Leif Shiras

Above: Leif interviewing tennis sensation Roger Federer in Indian Wells, CA.

Though it has been 52 years since former tennis champ and sports journalist Leif Shiras moved to Shorewood, he can still remember his old address: 4475 N. Murray Ave. Originally from Rowayton, Connecticut, Shiras and his family relocated to the Milwaukee area in 1963 to be closer to family and to follow his Dad's work in public relations.

After completing his education at Lake Bluff and Shorewood Intermediate School, Shiras moved on to Shorewood High School (SHS), where he joined the tennis, basketball, and volleyball teams. Despite being an all-around athlete, it was tennis that occupied most of Shiras' attention.

"Mom and Dad played tennis socially," Shiras said, "So I was drawn to what they were doing. [I] played most of my tennis growing up at the Lakeshore Club in Bayside."

Shiras won the State High School Title as both a junior and senior, and eventually earned the #1 spot in the state for 18 and unders. However, it wasn't just skill that helped Shiras get to the top: he also credits caring coaches who really drove players to win.

"My experiences at SHS, in all sports really, helped make me an intense competitor. If they say you learn more from losing, I suppose I was gradually becoming one of the smarter athletes around. I was constantly being pushed to improve. And I did learn how to win, how to compete, and those skills helped me immensely throughout my life."

For post-grad, Shiras wound up at his father's alma mater of Princeton, who had taken great interest in his tennis skills. Upon finding himself in a more competitive environment, Shiras was motivated to improve his game. During his time at Princeton, Shiras became a two time All-American, reached the NCAA semifinals, and was part of an elite team, (along with Jay Lapidus, former long-time Duke tennis coach), that finished in the top 8 nation-wide. All this was enough to make Shiras wonder if he was good enough to go pro, which he did in 1981.
Above: Leif in action during one of his matches.

"I was hardly an overnight sensation, but I did become a very solid pro," Shiras said. "I had career wins over Pete Sampras, Ivan Lendl, Andres Gomez, and Johan Kriek, all Grand Slam champions. I also was ranked as high as #31 on the ATP (Association of Tennis Professionals) Rankings."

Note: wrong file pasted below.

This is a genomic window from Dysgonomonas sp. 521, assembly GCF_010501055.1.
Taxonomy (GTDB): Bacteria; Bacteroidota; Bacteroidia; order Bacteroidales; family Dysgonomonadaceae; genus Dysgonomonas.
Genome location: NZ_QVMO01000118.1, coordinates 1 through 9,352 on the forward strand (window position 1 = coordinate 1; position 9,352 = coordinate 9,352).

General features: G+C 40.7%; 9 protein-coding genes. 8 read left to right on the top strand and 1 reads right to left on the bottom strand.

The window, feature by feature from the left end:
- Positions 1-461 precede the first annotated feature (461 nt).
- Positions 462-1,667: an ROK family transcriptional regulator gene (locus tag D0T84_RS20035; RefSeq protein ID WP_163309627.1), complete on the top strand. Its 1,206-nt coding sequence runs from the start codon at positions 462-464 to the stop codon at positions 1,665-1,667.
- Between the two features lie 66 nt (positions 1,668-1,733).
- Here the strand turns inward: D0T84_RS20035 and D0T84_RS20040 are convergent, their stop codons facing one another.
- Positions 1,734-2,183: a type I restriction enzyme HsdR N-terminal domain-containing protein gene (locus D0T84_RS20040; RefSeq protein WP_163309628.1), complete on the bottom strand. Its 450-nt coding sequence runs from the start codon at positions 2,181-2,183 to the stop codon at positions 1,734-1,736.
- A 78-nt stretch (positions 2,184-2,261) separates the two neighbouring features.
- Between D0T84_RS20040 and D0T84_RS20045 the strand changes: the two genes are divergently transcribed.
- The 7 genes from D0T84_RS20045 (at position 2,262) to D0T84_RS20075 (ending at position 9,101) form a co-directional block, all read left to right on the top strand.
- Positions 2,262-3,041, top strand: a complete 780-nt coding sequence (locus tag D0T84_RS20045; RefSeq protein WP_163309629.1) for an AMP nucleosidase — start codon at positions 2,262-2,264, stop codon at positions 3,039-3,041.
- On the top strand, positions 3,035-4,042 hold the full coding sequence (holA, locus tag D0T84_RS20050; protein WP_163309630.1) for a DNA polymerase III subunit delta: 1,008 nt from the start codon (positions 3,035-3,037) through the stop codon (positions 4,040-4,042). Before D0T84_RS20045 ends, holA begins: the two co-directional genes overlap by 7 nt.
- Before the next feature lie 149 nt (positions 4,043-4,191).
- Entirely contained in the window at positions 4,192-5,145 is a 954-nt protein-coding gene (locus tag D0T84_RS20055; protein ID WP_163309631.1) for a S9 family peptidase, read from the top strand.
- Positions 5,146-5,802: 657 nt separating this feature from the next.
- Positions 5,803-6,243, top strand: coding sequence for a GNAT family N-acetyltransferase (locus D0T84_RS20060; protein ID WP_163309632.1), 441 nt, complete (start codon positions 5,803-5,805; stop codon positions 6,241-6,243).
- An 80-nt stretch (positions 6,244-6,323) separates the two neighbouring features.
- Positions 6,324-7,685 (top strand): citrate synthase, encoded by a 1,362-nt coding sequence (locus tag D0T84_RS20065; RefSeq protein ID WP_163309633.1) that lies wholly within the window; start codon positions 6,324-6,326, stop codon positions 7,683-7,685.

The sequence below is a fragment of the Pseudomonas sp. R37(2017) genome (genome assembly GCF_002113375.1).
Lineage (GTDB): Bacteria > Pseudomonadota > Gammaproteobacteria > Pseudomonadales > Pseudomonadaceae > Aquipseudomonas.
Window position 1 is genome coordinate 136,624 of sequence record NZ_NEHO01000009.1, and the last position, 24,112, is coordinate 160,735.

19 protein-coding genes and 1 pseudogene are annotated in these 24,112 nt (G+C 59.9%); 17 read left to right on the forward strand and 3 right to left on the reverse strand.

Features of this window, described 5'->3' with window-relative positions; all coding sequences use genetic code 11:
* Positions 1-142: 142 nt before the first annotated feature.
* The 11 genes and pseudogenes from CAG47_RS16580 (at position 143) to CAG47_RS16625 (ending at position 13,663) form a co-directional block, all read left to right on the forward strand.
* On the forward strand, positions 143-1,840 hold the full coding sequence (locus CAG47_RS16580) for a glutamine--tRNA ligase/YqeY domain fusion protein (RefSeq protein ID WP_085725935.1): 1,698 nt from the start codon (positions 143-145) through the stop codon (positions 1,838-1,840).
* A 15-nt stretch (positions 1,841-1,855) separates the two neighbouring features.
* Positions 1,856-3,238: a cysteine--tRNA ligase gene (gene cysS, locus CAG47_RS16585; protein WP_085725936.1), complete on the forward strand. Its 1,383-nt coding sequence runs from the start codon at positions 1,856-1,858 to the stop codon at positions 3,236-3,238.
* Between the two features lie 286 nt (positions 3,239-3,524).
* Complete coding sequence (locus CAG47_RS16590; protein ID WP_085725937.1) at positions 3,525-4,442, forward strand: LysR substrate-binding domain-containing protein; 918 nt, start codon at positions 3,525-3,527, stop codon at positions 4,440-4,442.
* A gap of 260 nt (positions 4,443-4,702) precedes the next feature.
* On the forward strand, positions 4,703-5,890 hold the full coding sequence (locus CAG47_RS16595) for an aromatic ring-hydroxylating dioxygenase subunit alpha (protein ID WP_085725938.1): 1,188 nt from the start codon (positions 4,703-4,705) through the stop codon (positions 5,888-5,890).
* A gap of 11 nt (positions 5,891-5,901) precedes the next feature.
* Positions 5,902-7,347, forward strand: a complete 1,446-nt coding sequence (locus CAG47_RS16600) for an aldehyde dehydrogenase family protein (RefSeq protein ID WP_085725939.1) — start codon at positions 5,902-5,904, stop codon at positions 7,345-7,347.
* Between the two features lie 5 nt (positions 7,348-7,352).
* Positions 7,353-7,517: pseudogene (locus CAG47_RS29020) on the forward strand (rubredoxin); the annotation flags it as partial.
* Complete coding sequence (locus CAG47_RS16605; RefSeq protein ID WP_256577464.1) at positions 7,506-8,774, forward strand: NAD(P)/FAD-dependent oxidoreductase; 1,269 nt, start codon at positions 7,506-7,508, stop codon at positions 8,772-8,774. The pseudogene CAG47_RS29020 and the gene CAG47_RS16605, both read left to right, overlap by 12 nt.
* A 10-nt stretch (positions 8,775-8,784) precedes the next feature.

During his professional tennis career, Shiras was an unseeded finalist at the Queens Club in London in 1984, reached the 4th round of Wimbledon and the Australian Open, and the semifinals of the Mixed Doubles at the U.S. Open. He considers his run to the Queens Club final, where he beat world #1 Ivan Lendl before losing to John McEnroe, as one of his career highlights.

"The British Press was not so warm to Lendl, but they loved me," Shiras recalls. "I was an English major from Princeton who studied some Shakespeare. They called me Shakespeare Shiras and as I continued winning, the story only got better."

Though Shiras retired from professional tennis in 1991, he hardly abandoned the game. Currently living in Laguna Hills, California with his wife, Maria, and two sons, Emmett and Austin, Shiras now commentates for the Tennis Channel and British Sky Sports. He works over 120 days a year, either hosting, analyzing, or just talking tennis at a number of the world's major competitions.
Above: Leif interviewing world #1 Novak Djokovic in Paris at the Masters Series event on the ATP World Tour.

When his schedule allows, Shiras enjoys coming back to the Milwaukee area to visit his mom and sister, as well as hit the courts and catch up with old friends who are still active in Milwaukee's vibrant tennis community.